And so she is lying naked on her stomach. A tiny but regular movement is felt about halfway down her body. The act of breathing imparts an almost indiscernible rhythm in this time, suspended in immobility. Periodic breathing is neither tension nor intention. It is proof of life. Evidence of the animation of a body, or instead of its autonomy, since it is not assisted by anyone. As in the innumerable Screen Tests that Andy Warhol made between 1964 and 1966: three or four minutes of silent black and white film, in which the immobility of the actors, right down to their eyes, which are instructed not to blink, test – I believe – the possibility that, in the absence of any finality, of any prior scenario, of any action on the screen, it is life itself, expectation and desire, which are intensified. In the same way that Warhol’s “tests” are composed of fixed shots, with a single point of view, and a single framing, Michèle Lamy, following a similar process, was filmed in 35 mm, without effects or retouching, in one shot and three takes, the one chosen had been the first, judged the best.

 

Louise Bourgeois photographed outside her New York home (CIRCA 1975) Credit: The Easton Foundation / VAGA at ARS NY / DACS London / Photo: Mark Setteducati

 

In Sleep (1964), Warhol films his lover, the poet John Giorno, asleep. The rhythm of the projection ‘plunges you into an anticipation similar to numbness, to silence.‘ That’s what the scholars say. Michele is awake and staring; it is then that a slight shoulder movement occurs. Back and forth, once and then again. Amongst the stillness, it makes a significant impact. Is it a spasm, a tension, or on the contrary, a release of this tension? The shoulder movement remains unexplained.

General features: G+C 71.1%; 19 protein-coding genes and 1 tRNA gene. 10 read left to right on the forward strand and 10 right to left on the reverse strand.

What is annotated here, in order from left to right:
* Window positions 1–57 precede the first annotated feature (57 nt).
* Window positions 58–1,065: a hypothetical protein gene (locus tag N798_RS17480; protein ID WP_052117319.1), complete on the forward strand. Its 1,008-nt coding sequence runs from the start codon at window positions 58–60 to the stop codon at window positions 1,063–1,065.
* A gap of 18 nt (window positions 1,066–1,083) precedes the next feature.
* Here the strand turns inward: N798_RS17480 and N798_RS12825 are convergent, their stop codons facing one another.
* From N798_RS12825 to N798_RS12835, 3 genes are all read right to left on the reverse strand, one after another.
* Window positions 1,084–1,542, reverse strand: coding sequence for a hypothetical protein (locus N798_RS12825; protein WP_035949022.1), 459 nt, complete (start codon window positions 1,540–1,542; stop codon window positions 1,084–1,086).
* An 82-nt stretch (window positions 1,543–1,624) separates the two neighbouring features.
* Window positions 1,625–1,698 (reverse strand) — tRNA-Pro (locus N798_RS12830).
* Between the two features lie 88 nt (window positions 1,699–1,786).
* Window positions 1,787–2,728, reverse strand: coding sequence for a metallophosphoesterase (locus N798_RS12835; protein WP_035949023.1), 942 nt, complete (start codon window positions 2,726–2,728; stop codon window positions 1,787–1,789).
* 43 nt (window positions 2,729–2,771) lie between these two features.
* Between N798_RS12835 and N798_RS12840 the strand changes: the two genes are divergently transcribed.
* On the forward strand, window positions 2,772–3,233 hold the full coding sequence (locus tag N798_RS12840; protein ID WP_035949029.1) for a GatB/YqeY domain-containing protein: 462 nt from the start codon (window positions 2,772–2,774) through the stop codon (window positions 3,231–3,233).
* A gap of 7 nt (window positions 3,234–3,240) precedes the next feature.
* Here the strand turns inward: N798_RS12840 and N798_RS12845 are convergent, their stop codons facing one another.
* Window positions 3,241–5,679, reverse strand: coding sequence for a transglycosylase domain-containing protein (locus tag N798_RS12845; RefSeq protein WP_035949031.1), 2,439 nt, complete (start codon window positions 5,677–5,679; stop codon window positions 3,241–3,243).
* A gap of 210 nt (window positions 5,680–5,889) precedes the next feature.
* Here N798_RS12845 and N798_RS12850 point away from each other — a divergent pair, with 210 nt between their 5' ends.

It is, I believe, this absence of justification that Michèle Lamy loves so much in the work of Etel Adnan. An artist and poet she discovered when the latter was over 90 years old and was constantly weaving the threads of a poetic, philosophical, political and plastic work without ever falling into the trap of the solitary genius, isolated from others, dedicated entirely to her work. With Adnan, what one discovers each time one views her paintings or reads one of her poems is a joy, an indescribable feeling brought about by an unexpected encounter, whatever the object; a tree, a mountain, the earth, a statue, a cheek, a person. ‘Love in all its forms,‘ writes Adnan, ‘is the most important matter we will ever face, but also the most dangerous, the most unpredictable, the most maddening. But it is also the only salvation I know of.’

Michèle Lamy has taken the risk, amplified in the disproportionately public settings of the CIRCA screenings, occurring in some of the most populated corners of the planet – Piccadilly Circus and Shibuya Crossing, amongst others. These are places made for the night, even if their illuminations are defined by the purposes of commercial advertising. Michèle Lamy does not sell you anything, does not ask you anything, but simply to be alive and to exist. 

 

 


Élisabeth Lebovici is a French art historian, critic and curator. As former chief editor of Beaux Arts magazine and arts

editor for Libération, she has written extensively on modern and contemporary artists. Her influential blog ‘Le Beau Vice’ deals with contemporary art, queer studies, gender and sexuality in art, and discusses current social and political events in France and beyond. In addition to her many contributions to catalogues and studies on visual art, she is the author of a monograph on Zoe Leonard and, with Catherine Bonnard, of Femmes/artistes, artistes femmes. Paris, de 1880 à nos jours (Paris: Hazan, 2007). She has curated several exhibitions, including ‘Beau comme un Camion’ for the European Lesbian and Gay Pride (Paris, 1997) and ‘L’Argent’ for Plateau/FRAC in 2008. She has lectured at Sciences-Po Paris, and leads a seminar at the EHESS entitled ‘Something You Should Know: Artists and Producers’, which she conceived with Hans-Ulrich Obrist. She is an active research member of the Centre audiovisuel Simone de Beauvoir.